Winter Heaving of Peony Roots

This is the first time I ever had Peonies heave over the winter.


Winter can be trying on peonies, particularly for the newly planted, less-than-ideally sited or poorly mulched. Flower buds can withstand sub-zero temperatures, but the continued freezing and thawing of more mild winters can result in what is known as heaving. This term refers to the resulting force of a layer of ice forming beneath the surface of the soil. The expansion of this ice pushes a layer of soil upwards. The cumulative effects of this process can be quite pronounced, particularly after a like the one we experienced this year with many periods of freezing and thawing. Its frost heaving which is responsible for delivering us a fresh crop of ‘Connecticut potatoes’ each spring, as rocks come up to the surface. So as you begin your spring clean up, inspect your peonies for signs of heaving.

Peony roots that are not firmly set in the ground or which are in…

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Bright Farms……….very disappointed in so many ways……


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Wow….that is the safest thing for me to say at this juncture.  I was so happy a few months ago when I heard, read and blogged that Bright Farms was going to build the areas biggest indoor greenhouse and farm, in partnership with a large well known grocery store, which would provide opportunities and jobs for the residents in Ward 8.  I do not know why I assumed that some basic functions had been performed to make such an announcement in the media ……little things like DUE DILIGENCE…or better yet a SITE SURVEY.

I am going to keep this simple.  When one starts a garden, one of the basic functions is to first of all walk the site.  Familiarize yourself with the grounds that you will be growing on.  Envision your design and imagine the possibilities. As an avid gardener, Mother and Grandmother, I am adamant about testing the soil…a simple basic soil test. You can send the soil sample to Virginia Tech or other soil testing labs for a small fee to let you know what the possibilities  are as well as the safety of the soil for food crops or other things you might want to grow.  If you are going to have an outdoor farm on a new site as well as a new facility and you are planning on breaking ground and be up and running in the spring of any year…I find it hard to believe that no one knew this travesty before now.  What about BASIC Due Diligence???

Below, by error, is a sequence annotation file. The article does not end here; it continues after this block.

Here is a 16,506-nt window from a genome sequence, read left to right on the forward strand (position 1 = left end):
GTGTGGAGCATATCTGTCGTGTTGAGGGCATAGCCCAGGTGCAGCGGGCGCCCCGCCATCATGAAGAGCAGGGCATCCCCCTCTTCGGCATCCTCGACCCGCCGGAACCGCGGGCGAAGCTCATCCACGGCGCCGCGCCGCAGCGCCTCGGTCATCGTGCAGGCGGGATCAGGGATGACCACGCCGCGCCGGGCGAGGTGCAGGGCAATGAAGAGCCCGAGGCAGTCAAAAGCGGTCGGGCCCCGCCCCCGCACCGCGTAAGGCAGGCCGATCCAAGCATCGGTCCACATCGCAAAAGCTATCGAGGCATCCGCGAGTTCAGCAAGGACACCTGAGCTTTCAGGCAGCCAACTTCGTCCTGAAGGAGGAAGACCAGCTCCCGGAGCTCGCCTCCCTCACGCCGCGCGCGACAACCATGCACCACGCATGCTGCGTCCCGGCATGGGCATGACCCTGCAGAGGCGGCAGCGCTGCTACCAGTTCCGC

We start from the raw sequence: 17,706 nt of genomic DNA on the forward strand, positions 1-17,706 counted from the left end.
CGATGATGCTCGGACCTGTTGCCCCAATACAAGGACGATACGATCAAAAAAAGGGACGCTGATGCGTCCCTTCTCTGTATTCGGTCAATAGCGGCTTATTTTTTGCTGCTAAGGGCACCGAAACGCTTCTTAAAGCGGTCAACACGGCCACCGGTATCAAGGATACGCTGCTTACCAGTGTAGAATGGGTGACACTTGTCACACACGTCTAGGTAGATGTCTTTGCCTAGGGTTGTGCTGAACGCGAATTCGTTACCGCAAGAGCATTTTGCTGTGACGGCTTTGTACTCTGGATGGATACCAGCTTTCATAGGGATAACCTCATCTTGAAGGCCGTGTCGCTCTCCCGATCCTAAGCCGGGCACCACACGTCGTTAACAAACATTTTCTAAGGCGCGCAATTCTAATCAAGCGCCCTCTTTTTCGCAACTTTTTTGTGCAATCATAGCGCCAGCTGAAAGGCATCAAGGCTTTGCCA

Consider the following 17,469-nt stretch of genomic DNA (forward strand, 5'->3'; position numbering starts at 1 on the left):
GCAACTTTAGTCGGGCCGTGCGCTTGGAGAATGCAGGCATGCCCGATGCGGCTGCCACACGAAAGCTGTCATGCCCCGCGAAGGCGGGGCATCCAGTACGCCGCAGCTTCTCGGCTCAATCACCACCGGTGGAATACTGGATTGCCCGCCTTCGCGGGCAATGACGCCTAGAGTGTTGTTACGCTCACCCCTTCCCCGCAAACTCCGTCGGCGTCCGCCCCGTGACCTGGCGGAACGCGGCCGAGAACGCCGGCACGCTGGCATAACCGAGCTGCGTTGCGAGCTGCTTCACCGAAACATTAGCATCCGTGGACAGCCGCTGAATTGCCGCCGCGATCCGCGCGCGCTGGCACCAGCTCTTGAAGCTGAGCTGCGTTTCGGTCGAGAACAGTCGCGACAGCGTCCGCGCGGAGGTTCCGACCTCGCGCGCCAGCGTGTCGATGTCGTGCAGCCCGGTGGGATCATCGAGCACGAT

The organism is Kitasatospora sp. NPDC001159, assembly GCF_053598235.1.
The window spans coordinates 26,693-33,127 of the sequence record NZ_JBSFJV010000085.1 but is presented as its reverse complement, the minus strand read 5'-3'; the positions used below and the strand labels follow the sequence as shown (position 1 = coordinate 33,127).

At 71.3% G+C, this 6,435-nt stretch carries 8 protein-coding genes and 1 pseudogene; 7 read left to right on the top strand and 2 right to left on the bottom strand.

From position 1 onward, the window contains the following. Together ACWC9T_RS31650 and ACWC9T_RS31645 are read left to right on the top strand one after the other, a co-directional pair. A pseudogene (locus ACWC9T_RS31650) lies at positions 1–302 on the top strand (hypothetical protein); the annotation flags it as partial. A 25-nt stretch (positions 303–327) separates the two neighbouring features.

Why would it have EVER been okay to grow food on a site that obviously has a rusting bus on it or that was a dumping ground – legally or illegally – without testing and remediation of the soil???  18 feet of the unknown (could be asphalt or worse), insulation and roofing materials and rusting petroleum containers.  I have to ask – THIS WAS OKAY TO GROW FOOD TO SELL IN WARD 8 OR ANY COMMUNITY????  I actually find this quite appalling.  I have to seriously rethink where I shop for my local produce if this was thought to be acceptable. THANK GOD FOR LOCAL FARMERS AND FARMERS MARKETS AND THIS IS WHY THEY EXIST.  No one should ever think that it is okay to grow food crops on any ground that has not been tested to do so.  Even if you build it up…ROOTS GO DOWN, WATER RISES AND CONTAMINANTS SOMETIMES REMAIN IN THE SOIL FOR YEARS AND YEARS.  Just think, after years and years of saying that Roundup had no residual issues in the soil…now we are constantly hearing otherwise.

There is a lot of blame to share for this travesty from the Big Corporations to the local political officials and partnerships, who were not too honest about the land and it’s issues as well as the false promises to the residents of Ward 8 and surrounding communities, to the people of Ward 8 who did not raise their voices boldly and loudly to get answers to the questions that the Commissioners were asking.  Someone could have used their cell phone cameras to bring this travesty to light prior to NOW.  COMMUNITY HAS A VOICE, THE VOTE AND THE POWER TO MAKE THE NECESSARY CHANGES TO ENSURE THAT THEY ARE WELL SERVED.

I am saddened that even NOW we don’t know the power of our voice to bring light to the improprieties that continually happen to the under served communities in our area.  What would be worse is if nothing is done and these dangerous chemicals and environmental hazards – as well as the continued dumping – are not dealt with immediately, so that further seepage into the ground and groundwater can be stopped.

The final insult is that the alternative is not another location in DC…..but in Virginia. Hmmmm …..perhaps this why the crowd funding campaign stopped and there was a stillness in the air whenever this project was mentioned…it seems that someone perhaps knew something prior to this exposure in the media. At some point people must wonder if this was ever really meant to be……….at this point, I think not.

Such a sad reflection of the many entities that have had their hand in the pot on this project……$700K could have been better utilized in so many ways for the greater good.

The light is not so bright as this is just NOT the way to do business….ANYWHERE!!!

Reports are rampant …….snow is on the radar…Do you have a snow plan?

IF more snow than anticipated happens, what’s a gardener to do?  Well I have a few suggestions


First send up a prayer….


Then pray a little harder from your personal garden central (aka sacred space)


Find another fanatical gardener to play seed cards with….


Take care of a little light reading and help the economy…….